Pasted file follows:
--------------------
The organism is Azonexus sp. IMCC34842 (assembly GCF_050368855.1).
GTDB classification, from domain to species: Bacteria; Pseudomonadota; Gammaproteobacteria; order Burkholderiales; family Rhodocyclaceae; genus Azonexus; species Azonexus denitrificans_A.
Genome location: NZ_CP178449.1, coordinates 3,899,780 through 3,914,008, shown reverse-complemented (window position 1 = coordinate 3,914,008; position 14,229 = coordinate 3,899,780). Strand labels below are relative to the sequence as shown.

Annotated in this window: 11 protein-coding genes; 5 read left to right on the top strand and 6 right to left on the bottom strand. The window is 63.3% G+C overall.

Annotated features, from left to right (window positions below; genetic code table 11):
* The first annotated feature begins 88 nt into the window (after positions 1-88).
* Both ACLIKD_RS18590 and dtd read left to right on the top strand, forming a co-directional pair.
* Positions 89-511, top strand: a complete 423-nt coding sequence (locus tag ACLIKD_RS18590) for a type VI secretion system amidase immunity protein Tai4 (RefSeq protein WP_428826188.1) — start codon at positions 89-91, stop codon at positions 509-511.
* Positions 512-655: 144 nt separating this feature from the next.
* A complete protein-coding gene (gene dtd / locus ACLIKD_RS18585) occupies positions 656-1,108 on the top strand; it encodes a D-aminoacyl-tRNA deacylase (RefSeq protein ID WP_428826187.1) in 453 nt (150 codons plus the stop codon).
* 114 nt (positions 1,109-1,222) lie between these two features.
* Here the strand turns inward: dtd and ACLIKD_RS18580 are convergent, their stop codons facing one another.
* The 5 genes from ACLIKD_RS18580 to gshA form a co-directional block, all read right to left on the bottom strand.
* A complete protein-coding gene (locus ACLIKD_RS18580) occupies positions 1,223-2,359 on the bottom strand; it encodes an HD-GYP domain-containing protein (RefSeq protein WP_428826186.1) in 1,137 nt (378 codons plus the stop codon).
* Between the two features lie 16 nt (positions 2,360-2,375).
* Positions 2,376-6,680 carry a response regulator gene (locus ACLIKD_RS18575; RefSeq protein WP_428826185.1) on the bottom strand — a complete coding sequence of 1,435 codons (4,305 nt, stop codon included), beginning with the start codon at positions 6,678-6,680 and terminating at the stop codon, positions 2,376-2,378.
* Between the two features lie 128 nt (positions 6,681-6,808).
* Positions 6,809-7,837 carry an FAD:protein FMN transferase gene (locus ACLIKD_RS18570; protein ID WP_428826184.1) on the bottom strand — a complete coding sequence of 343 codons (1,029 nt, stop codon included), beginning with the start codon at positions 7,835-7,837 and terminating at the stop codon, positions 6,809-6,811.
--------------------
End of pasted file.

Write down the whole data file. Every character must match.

The organism is Azonexus sp. IMCC34842 (assembly GCF_050368855.1).
GTDB classification, from domain to species: Bacteria; Pseudomonadota; Gammaproteobacteria; order Burkholderiales; family Rhodocyclaceae; genus Azonexus; species Azonexus denitrificans_A.
Genome location: NZ_CP178449.1, coordinates 3,899,780 through 3,914,008, shown reverse-complemented (window position 1 = coordinate 3,914,008; position 14,229 = coordinate 3,899,780). Strand labels below are relative to the sequence as shown.

Annotated in this window: 11 protein-coding genes; 5 read left to right on the top strand and 6 right to left on the bottom strand. The window is 63.3% G+C overall.

Annotated features, from left to right (window positions below; genetic code table 11):
* The first annotated feature begins 88 nt into the window (after positions 1-88).
* Both ACLIKD_RS18590 and dtd read left to right on the top strand, forming a co-directional pair.
* Positions 89-511, top strand: a complete 423-nt coding sequence (locus tag ACLIKD_RS18590) for a type VI secretion system amidase immunity protein Tai4 (RefSeq protein WP_428826188.1) — start codon at positions 89-91, stop codon at positions 509-511.
* Positions 512-655: 144 nt separating this feature from the next.
* A complete protein-coding gene (gene dtd / locus ACLIKD_RS18585) occupies positions 656-1,108 on the top strand; it encodes a D-aminoacyl-tRNA deacylase (RefSeq protein ID WP_428826187.1) in 453 nt (150 codons plus the stop codon).
* 114 nt (positions 1,109-1,222) lie between these two features.
* Here the strand turns inward: dtd and ACLIKD_RS18580 are convergent, their stop codons facing one another.
* The 5 genes from ACLIKD_RS18580 to gshA form a co-directional block, all read right to left on the bottom strand.
* A complete protein-coding gene (locus ACLIKD_RS18580) occupies positions 1,223-2,359 on the bottom strand; it encodes an HD-GYP domain-containing protein (RefSeq protein WP_428826186.1) in 1,137 nt (378 codons plus the stop codon).
* Between the two features lie 16 nt (positions 2,360-2,375).
* Positions 2,376-6,680 carry a response regulator gene (locus ACLIKD_RS18575; RefSeq protein WP_428826185.1) on the bottom strand — a complete coding sequence of 1,435 codons (4,305 nt, stop codon included), beginning with the start codon at positions 6,678-6,680 and terminating at the stop codon, positions 2,376-2,378.
* Between the two features lie 128 nt (positions 6,681-6,808).
* Positions 6,809-7,837 carry an FAD:protein FMN transferase gene (locus ACLIKD_RS18570; protein ID WP_428826184.1) on the bottom strand — a complete coding sequence of 343 codons (1,029 nt, stop codon included), beginning with the start codon at positions 7,835-7,837 and terminating at the stop codon, positions 6,809-6,811.